Washington, D.C. — Today, the Center for American Progress released a new reportlooking at the state of America’s child care deserts in 2018. The report, unprecedented in its scope, finds that a majority, or 51 percent, of Americans live in neighborhoods classified as child care deserts. Other key findings from the report include:
- Families in rural areas face the greatest challenges in finding licensed child care, with 3 in 5 rural communities lacking adequate child care supply. High-income suburban neighborhoods are the least likely to experience child care shortages.
- Nearly 60 percent of Hispanic/Latino families reside in child care deserts—a disproportionate and greater share than other racial and ethnic groups.
- Child care deserts have, on average, maternal labor force participation rates that are 3 percentage points lower than those of communities where there is adequate child care supply.
- The prevalence of child care deserts varies from state to state, from fewer than 23 percent of Maine neighborhoods to more than 75 percent of Utah neighborhoods.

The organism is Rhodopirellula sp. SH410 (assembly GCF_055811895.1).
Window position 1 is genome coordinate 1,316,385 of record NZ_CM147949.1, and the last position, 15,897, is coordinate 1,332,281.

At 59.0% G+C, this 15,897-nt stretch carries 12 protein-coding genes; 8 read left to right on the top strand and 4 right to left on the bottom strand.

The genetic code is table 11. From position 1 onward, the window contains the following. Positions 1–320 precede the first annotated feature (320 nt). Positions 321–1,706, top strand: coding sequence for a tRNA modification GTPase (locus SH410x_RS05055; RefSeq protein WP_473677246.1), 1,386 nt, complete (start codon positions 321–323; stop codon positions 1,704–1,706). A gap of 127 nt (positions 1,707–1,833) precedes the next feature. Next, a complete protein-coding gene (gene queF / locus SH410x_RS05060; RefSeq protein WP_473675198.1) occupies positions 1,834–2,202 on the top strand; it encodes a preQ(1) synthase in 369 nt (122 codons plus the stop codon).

Accompanying the report are a series of interactives that map America’s nearly 235,000 licensed child care providers across the country; measure child care desert status and degree by census tract; and assess various social factors, such as racial breakdown or percentage of young children with all parents in the labor force, by neighborhood.
“Too many American families, particularly those in rural and Latino communities, live in neighborhoods with inadequate access to child care,” said Rasheed Malik, senior policy analyst for Early Childhood Policy at CAP and co-author of the report. “This report makes clear that in order to realize the full potential of our workforce, lawmakers must prioritize scaling America’s child care supply.”
“As Congress considers an infrastructure investment, this report shows that child care centers and homes need to be part of that legislation,” said Katie Hamm, vice president of Early Childhood Policy at CAP. “Increasing federal funding for child care assistance is critical to expanding access to child care and combating child care deserts.”
Please click here to read: “America’s Child Care Deserts in 2018” by Rasheed Malik, Katie Hamm, Leila Schochet, Cristina Novoa, Simon Workman, and Steven Jessen-Howard
Contact: Colin Seeberger